The Week Ahead: Sports Direct to deliver annual results with updates due from Mothercare and SSE

Mothercare has rejected a �266m takeover approach.

Mothercare has rejected a �266m takeover approach. - Credit: PA

The latest milestone for Sports Direct staff hoping for another shares windfall will be reached this week when the company presents its annual results.

Sports Direct, a retailer that is seldom far from the headlines, looks set to report another robust set of annual results on Thursday.

The City expects the sports chain, which has around 400 UK stores and operations in 19 countries in Europe, to post underlying earnings 13.6% higher at £327.1million for the year to April 14, on the back of good organic growth, acquisitions and rising online sales.

This means that the firm’s existing 2011 bonus scheme, which includes 3,000 staff, will have cleared targets for three of the four years it is due to run for. If full year underlying earnings hit £300m in 2015, shop floor staff will be awarded 34m shares in a payout worth an average £80,000 at today’s prices. A scheme last year awarded a typical worker shares worth £68,000.

Brokers at Jefferies said strong full-year results at Sports Direct, which also owns the Dunlop, Karrimor and Slazenger brands, will act as “a reminder of the group’s attractions” after an eventful few months.

A contentious bonus scheme for founder Mike Ashley, who holds a stake of around 58%, was voted through earlier this month even though it was rebuffed by major shareholding bodies including as Association of British Insurers.

The plan will grant 25m shares worth around £180m to Mr Ashley and 3,000 other employees if profits rise sharply over four years. Under this Sports Direct new bonus scheme underlying earnings will have to hit £480m in 2016, £570m in 2017, £650m in 2018 and £750m in 2019.

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During the year the group bought 51% of Austrian chain EAG and 60% of Sportland International Group in May, which operates in the Baltic region.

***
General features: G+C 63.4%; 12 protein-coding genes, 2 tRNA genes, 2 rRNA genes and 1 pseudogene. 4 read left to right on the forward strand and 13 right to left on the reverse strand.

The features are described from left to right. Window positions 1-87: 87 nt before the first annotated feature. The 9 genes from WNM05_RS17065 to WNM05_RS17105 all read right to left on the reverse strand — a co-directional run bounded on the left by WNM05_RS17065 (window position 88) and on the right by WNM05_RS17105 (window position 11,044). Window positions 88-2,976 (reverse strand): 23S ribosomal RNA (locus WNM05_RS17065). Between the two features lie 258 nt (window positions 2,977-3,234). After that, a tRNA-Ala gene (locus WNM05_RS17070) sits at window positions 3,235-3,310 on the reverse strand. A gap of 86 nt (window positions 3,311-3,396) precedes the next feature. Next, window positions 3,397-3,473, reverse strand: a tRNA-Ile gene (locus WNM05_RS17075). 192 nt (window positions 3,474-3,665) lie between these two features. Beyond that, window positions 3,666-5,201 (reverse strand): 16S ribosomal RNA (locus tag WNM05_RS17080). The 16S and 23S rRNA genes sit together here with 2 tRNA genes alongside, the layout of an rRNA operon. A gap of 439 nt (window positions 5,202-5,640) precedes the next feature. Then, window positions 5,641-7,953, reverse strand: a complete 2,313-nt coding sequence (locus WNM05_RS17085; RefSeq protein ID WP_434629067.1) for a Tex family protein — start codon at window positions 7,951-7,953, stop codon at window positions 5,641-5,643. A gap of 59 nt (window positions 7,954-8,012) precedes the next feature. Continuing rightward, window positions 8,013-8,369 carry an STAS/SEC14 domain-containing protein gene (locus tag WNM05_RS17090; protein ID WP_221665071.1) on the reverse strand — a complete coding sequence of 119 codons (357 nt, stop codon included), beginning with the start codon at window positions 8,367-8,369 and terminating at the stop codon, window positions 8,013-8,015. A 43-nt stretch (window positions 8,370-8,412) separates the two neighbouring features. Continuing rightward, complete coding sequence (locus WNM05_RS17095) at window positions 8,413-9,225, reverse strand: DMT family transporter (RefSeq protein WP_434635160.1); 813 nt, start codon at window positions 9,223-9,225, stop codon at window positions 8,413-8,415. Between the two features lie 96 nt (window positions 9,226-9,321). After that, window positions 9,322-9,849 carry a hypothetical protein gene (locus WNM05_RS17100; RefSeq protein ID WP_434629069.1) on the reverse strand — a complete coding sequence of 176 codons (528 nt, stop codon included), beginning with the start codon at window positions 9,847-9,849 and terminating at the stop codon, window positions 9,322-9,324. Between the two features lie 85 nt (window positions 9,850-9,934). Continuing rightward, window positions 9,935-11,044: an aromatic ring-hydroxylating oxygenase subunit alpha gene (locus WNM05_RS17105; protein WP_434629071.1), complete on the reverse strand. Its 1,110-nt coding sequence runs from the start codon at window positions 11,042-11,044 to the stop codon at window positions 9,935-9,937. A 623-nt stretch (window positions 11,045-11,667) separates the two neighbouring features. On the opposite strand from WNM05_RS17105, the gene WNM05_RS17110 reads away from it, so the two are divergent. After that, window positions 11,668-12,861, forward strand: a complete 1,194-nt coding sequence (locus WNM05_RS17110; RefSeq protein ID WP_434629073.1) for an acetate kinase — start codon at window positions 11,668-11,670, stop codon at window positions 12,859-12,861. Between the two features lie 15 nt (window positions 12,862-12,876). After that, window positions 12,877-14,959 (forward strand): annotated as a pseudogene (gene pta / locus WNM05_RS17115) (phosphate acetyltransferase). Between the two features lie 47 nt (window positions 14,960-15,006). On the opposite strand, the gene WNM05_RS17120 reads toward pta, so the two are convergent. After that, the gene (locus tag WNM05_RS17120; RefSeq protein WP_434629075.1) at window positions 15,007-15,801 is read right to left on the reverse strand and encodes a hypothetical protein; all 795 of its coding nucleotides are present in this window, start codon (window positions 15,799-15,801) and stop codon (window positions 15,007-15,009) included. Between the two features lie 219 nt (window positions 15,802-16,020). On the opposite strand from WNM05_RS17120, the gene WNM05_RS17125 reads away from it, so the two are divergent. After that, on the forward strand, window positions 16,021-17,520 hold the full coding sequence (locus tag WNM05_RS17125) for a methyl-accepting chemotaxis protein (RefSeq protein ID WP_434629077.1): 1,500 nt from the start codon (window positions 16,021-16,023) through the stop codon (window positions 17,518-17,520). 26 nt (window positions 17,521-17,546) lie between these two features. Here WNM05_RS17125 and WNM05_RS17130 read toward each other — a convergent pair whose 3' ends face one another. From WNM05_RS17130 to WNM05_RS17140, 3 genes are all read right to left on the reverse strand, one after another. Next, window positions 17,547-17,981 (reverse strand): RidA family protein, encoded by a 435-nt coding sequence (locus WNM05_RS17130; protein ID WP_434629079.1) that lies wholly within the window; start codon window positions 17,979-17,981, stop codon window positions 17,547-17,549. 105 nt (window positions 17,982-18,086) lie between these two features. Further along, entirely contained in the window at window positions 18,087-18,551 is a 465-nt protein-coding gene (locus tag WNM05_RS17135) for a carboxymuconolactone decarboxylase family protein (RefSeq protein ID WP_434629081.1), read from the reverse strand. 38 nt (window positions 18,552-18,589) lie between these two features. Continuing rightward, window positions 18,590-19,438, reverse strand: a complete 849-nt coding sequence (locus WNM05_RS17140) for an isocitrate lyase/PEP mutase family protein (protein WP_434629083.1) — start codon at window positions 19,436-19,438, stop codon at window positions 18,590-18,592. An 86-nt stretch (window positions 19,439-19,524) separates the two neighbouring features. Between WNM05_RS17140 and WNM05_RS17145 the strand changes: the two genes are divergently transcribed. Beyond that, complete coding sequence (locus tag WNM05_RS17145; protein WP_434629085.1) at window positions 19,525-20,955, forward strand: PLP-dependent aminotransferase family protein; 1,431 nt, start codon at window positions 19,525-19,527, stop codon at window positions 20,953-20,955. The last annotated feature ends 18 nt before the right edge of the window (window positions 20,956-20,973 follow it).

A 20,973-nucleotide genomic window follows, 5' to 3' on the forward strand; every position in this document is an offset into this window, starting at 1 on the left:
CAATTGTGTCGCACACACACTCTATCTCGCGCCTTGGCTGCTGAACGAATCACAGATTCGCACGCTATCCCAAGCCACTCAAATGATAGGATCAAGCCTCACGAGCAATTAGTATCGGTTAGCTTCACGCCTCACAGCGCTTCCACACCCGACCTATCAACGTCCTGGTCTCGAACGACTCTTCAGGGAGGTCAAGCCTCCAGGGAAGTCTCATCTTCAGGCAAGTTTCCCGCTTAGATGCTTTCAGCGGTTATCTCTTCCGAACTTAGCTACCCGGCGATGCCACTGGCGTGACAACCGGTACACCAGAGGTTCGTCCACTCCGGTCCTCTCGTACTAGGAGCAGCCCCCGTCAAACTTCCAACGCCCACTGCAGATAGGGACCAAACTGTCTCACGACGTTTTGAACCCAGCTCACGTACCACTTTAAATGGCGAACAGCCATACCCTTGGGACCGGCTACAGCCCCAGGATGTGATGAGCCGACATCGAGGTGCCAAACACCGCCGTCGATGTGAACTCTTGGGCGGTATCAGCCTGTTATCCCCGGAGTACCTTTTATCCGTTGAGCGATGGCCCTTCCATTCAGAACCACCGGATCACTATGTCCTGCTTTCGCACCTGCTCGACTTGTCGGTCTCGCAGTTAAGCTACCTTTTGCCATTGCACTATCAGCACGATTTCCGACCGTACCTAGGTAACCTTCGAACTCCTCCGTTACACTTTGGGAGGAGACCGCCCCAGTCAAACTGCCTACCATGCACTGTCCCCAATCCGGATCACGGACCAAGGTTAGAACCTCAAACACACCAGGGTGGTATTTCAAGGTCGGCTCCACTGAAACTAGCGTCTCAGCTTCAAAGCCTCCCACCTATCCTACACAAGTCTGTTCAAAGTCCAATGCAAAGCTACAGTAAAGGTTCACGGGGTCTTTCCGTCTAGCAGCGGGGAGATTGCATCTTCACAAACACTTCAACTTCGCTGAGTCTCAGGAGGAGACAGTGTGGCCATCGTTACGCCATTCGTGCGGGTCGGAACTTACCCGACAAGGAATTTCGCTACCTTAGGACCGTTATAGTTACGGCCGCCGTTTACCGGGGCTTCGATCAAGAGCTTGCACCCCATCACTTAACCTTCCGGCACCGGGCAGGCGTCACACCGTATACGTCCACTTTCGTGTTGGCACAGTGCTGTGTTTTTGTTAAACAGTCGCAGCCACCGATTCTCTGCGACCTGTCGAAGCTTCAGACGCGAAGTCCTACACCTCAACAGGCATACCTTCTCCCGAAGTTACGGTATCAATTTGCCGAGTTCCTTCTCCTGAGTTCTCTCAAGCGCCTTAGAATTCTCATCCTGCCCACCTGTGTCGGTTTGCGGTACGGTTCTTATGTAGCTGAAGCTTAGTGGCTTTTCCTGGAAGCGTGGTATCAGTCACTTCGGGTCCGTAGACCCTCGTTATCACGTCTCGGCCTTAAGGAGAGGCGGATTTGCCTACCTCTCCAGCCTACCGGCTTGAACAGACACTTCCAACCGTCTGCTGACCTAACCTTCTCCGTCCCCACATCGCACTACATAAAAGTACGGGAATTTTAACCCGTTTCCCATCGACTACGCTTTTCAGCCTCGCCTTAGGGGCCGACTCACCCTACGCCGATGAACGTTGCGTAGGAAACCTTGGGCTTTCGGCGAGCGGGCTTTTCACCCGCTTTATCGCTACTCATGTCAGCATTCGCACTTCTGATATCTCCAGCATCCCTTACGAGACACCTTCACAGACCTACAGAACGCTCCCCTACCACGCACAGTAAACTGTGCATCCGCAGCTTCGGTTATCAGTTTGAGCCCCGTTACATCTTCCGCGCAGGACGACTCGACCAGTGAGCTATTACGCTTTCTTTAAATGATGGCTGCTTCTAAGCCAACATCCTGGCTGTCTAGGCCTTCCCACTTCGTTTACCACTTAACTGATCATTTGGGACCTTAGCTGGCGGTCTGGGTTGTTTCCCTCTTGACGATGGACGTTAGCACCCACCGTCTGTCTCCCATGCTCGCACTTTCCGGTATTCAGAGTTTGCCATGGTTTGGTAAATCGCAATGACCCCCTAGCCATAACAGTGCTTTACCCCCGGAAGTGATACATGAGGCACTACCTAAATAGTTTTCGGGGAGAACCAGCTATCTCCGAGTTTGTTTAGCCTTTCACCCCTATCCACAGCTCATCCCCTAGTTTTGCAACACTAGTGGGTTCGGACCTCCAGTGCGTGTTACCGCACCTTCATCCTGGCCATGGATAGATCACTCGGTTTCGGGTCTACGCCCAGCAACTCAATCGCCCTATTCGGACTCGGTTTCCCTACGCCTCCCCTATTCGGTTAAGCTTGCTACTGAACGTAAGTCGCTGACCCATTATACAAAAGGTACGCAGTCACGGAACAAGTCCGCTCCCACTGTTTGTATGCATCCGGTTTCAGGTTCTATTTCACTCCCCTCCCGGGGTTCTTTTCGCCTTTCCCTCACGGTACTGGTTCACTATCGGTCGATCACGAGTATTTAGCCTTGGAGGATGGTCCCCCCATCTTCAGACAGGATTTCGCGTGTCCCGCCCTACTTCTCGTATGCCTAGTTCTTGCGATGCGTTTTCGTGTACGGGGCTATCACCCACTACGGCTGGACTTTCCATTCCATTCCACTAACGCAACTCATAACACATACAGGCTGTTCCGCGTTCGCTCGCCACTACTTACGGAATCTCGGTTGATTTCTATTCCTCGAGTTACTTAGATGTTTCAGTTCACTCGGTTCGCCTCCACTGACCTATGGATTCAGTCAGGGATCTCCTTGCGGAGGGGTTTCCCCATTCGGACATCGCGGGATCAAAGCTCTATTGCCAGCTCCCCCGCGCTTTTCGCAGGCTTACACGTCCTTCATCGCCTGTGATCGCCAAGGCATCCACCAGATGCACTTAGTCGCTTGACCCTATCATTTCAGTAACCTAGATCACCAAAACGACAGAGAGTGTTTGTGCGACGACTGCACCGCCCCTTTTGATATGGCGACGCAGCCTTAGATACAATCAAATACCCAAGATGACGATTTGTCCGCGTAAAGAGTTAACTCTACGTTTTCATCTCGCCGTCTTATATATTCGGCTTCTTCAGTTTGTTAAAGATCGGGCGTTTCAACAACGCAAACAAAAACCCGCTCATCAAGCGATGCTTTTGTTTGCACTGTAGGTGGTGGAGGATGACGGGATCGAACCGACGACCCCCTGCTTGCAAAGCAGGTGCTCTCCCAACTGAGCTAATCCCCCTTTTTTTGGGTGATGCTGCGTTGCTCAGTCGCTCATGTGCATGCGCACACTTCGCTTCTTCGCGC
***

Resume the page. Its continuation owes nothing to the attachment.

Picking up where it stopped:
Brokers Jefferies said successful integration of these two businesses, which also have stores in Germany, “should provide a more meaningful international base to the group.”

Newly installed Mothercare boss Mark Newton-Jones will reveal his initial thoughts about the retailer’s prospects in the face of takeover attention when he presents first quarter figures on Thursday.

The board of the firm, which has 220 UK shops under the Mothercare and Early Learning Centre brands, recently turned Mr Newton-Jones’ interim chief executive appointment into a permanent role.

The company had been without a permanent chief executive after Simon Calver resigned in the wake of a profits warning due to poor Christmas trading.

Mr Newton-Jones, who joined the business in March, has said he will not complete his “root-and-branch” review of the business until the autumn.

Chairman Alan Parker said the former Shop Direct boss had the “qualities, experience and the enthusiasm” to turn the business around and was satisfied with the timetable the chief executive has laid out.

Mothercare has been closing stores and developing its internet offer as part of a long-running effort to turn its UK business around. In May it recorded UK losses of £21.5m after annual sales fell by 7.5%. The group’s franchised-based international arm is now seen as the growth engine of the business and with 1,221 stores in 59 countries accounting for more than 60% of worldwide space and sales. In May, the division’s resilient performance helped the group post a 61% rise in underlying profits to £9.5m. Analysts at Oriel forecasts that Mothercare will report a pre-tax profit up 15.7% to £11m this year.

Mothercare’s board has twice rejecting takeover approaches valued at 300p a share from Philadelphia-based Destination Maternity, which has more than 1,900 retail sites.

Patrick Butler, chief executive of broker Prime Wealth Group said Mothercare was “still stressed financially” but that shareholders should hope for a firm offer “significantly north of £3 a share”.

UK takeover rules mean that Destination Maternity faces a deadline of 5pm on July 30 to come back with a firm offer. However, the US firm’s resolve to pursue a deal was thrown into doubt last week when it posted a 5.5% drop in third-quarter sales to 134m US dollars (£78.2m).

SSE will reveal the impact of its self-imposed energy freeze when it delivers a first-quarter trading update on Thursday.

Britain’s second largest energy supplier, which has around 9m customers, froze prices in March until January 2016, after putting up gas and electricity bills by 8.2% in October.

This freeze came only a day before energy watchdog Ofgem called for an investigation by the Competition and Markets Authority into the UK energy market.

Ofgem had earlier criticised the effectiveness of competition in the industry, which was backed by political pressure and public outrage over rising energy prices. The probe could take two years, and energy firms say this uncertainty will be a bar to investment in the industry.

Annual operating profits at SSE dropped in May by 32.2% to £246m though the wider group saw adjusted pre-tax profits rise 9.6% to £1.55billion.

SSE said the price freeze would lower profits, but that it would “streamline” its business to cover the shortfall. The company has announced 500 cuts and shelved four planned offshore wind farms. As a result, it hopes to make annual cost savings of £100m.